"Their agenda seems to be to dismantle the Postal Service. And if that's your goal, then obviously you have too many employees," says Fredric Rolando, president of the National Association of Letter Carriers, the biggest of the four postal unions, told NPR on Tuesday. "We're not the auto industry. We're not competing with Japanese stamps. In fact, we deliver 40 percent of the world's mail, we're the cheapest mail system in the world. I think it's really just a matter of restructuring what we need to do to replace the revenue. I don't see us on par with the auto industry at all."

The National Association of Letter Carriers is staunchly opposed to any proposal that would end Saturday delivery. Rolando found another way to cut $20 billion -- by restructuring employee health benefit plans. The proposal is being discussed as part of the contract negotiations with the Postal Service, so NALC was hesitant to give specifics, but part of the plan involves merging members' health insurance plans with Medicare benefits. Savings would be spread out over 10 years, as opposed to the five-year timeline set aside by Donahoe.

"We know the Postal Service faces very serious problems," Rolando said at a press conference in Washington on Monday. "But, we also know that the Postal Service, if properly restructured, can be as relevant for the 21st century as it was for the 18th, 19th and 20th."

Rate Hikes To Hold Off Bankruptcy

The Postal Service said Tuesday that it is raising rates for its more profitable express mail and priority mail shipping next year, part of its efforts to stave off bankruptcy.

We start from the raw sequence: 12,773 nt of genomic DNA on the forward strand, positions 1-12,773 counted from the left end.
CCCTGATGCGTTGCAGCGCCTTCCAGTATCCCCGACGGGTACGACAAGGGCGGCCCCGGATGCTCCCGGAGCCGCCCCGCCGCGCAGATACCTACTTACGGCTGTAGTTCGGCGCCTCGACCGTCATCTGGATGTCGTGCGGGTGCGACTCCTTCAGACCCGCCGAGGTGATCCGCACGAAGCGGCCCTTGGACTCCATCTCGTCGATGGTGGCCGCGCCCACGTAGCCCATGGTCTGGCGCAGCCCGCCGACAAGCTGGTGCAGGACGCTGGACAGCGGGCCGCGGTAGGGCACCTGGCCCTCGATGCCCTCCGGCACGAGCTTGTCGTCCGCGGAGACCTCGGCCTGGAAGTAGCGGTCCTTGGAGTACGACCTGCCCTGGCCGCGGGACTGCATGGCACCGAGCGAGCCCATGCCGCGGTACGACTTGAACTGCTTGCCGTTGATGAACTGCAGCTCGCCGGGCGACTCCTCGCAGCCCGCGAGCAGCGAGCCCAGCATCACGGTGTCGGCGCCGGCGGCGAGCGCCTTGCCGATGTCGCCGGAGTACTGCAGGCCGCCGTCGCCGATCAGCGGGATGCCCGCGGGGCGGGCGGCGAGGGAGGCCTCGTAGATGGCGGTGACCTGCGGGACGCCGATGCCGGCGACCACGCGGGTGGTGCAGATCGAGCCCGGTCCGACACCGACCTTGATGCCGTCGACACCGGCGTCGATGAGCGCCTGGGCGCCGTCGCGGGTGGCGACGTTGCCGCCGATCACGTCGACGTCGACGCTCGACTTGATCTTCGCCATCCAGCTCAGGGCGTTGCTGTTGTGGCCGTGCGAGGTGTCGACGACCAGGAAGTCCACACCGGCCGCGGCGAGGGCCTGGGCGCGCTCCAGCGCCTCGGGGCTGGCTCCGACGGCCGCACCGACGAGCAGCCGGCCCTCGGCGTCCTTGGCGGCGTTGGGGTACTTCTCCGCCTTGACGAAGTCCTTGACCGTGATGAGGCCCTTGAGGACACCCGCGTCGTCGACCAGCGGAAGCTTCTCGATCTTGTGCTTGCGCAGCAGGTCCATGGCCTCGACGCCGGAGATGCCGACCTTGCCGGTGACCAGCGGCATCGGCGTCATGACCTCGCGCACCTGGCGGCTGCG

The new prices, which take effect Jan. 22, include the introduction of a new flat rate of $39.95 for overnight express mail boxes weighing up to 70 pounds that are sent domestically; the flat rate for express letters is being increased separately to $18.95. Previously, prices for the overnight service were $13.25 or higher based on package weight and distance.

The prices for priority mail, which promises two-to-three-day delivery, also will increase by an average of 3.1 percent.

The post office said the rate hikes were partly aimed at keeping the ailing agency afloat while maintaining its pricing advantage in the shipping business. Private companies such as UPS and FedEx, which offer similar express shipping services, regularly adjust their prices and have posted modest profits in the sluggish economy.

In the past year, the post office lost $5.1 billion, mostly due to a 5.8 percent decline in revenue for first-class mail. Priority mail and express mail posted a 6.3 percent increase.

Still, the rate increase will make only a small dent in the Postal Service's losses, caused by the recession, movement of mail to the Internet and a requirement that the agency fund future retiree medical benefits years in advance.

The new prices amount to an across-the-board increase of roughly 5 percent in postal shipping services. They are in addition to a previously announced 1-cent increase in first-class mail to 45 cents, also planned for Jan. 22. The independent Postal Regulatory Commission will review the proposed increases before they take effect.

The Associated Press contributed to this report.